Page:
mount with their g r e a t H i g h Priest, the Son of God, and plead that for God’s own name’s sake He w ill bring t h e i r c o u n t r y through to righteous victory, not for her sake, but for righteous­ ness’ sake, and for the sake of His name among the heathen?” From a True Soldier of Jesus Christ A reader of THE KING’S BUSINESS recently sent to the Editors a copy of “ a gospel letter written by a godly young R. A. F. cadet and sent to about two hundred of his buddies.” The letter,* which is a personal testi­ mony of this young man’s own faith in Christ and a plea to his friends likewise to accept Him, begins thus: “We have been reminded late- . ly that all of us must leave this world some day—perhaps sooner '' than we would like. What then? Have we anything to fear in death? ‘Of course not,’ we say ir- . ritably, and try to forget the ques­ tion. But is this answer correct? For. those who love the Lord Jesus Christ, it is certainly so, for He has said, ‘My sheep hear my voice, and I know them, and they follow me: And 1 give unto them eternal life; and they shall never perish, neither shall any man piuck them out of my hand’ (John 10:27, 28). • For one who has been born again inte the family of God by faith in ‘the blood of Jesus Christ'his Son [which] cleanseth us from all sin’ (1 John 1:7), death is in reality the door leading into the many mansions where He has prepared a place for us. But to those who do not love the Lord Jesus. Christ as their own personal Saviour, God says, ‘It is appointed unto men once to die, but after this the \ . judgment’ (Heb. 9:27). . . . Oh trust your life into His keeping, and you w ill have forgiveness for those wrongs which are keeping you from God, and you w ill have g. new force to live the abundant, healthy life of a man at peace with his Creator.” In e Cpersonal letter to a friend, the cadet wrote: “Two more of our boys were killed last night—both instanta­ neously. How these poor perishing • souls need the Saviour! My heart bleeds for them, and the Lord is stirring me .to more and more prayer. Praise His name: things will happen—2 Timothy 1:12.” Are thefe not Christians who read these lines who w ill give themselves anew to faith and prayer on behalf of jsuch witnesses for Christ as this earnest young cadet? • Copies of this letter. In tract form, mag be obtained from Harry A. McGimsey (home missionary ), P. O. Box 1743. Phoenix. Ariz.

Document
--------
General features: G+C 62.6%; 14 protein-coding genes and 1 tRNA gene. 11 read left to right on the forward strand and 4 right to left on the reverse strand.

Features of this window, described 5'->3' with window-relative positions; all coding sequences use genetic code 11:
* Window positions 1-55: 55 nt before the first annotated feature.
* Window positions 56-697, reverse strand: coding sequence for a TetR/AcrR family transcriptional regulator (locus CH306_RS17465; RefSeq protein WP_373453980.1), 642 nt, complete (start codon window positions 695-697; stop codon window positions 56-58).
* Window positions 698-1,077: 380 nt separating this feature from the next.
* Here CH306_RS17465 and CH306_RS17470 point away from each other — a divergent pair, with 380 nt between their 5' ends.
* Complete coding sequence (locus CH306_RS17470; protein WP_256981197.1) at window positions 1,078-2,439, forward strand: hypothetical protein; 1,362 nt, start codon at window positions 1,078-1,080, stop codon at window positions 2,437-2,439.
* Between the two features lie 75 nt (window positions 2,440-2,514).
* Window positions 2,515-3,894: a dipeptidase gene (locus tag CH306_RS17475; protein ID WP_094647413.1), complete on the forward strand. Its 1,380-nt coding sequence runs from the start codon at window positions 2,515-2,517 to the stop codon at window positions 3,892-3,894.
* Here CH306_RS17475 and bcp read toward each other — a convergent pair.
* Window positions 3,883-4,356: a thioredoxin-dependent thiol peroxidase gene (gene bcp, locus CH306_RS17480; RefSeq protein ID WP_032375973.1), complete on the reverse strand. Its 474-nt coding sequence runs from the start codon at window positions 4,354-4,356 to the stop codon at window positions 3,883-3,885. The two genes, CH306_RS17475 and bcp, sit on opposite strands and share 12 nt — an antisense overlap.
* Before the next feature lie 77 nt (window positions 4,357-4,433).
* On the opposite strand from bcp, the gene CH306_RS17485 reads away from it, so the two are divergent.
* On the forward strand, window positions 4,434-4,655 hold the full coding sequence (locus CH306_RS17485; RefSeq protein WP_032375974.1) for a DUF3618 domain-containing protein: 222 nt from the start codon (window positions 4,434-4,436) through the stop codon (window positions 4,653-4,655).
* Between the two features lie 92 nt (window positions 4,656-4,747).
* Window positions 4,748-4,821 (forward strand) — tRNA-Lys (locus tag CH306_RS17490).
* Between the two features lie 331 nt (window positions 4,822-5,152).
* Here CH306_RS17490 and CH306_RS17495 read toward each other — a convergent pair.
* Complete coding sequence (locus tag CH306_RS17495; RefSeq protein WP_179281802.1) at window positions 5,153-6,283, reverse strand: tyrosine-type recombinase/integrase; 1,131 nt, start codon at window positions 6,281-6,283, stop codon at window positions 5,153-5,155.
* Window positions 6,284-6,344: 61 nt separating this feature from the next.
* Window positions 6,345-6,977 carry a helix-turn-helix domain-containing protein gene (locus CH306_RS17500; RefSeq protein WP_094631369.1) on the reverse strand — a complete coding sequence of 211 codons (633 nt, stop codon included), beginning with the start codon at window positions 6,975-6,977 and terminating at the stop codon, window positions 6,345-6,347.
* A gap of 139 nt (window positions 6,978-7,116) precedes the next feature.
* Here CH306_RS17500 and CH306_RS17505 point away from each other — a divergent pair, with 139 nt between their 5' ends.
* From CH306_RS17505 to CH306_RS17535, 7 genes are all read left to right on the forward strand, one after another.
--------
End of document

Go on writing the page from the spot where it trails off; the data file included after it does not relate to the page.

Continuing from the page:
A round the K ing 's Table LOUIS T. TALBOT) Editor-in-chief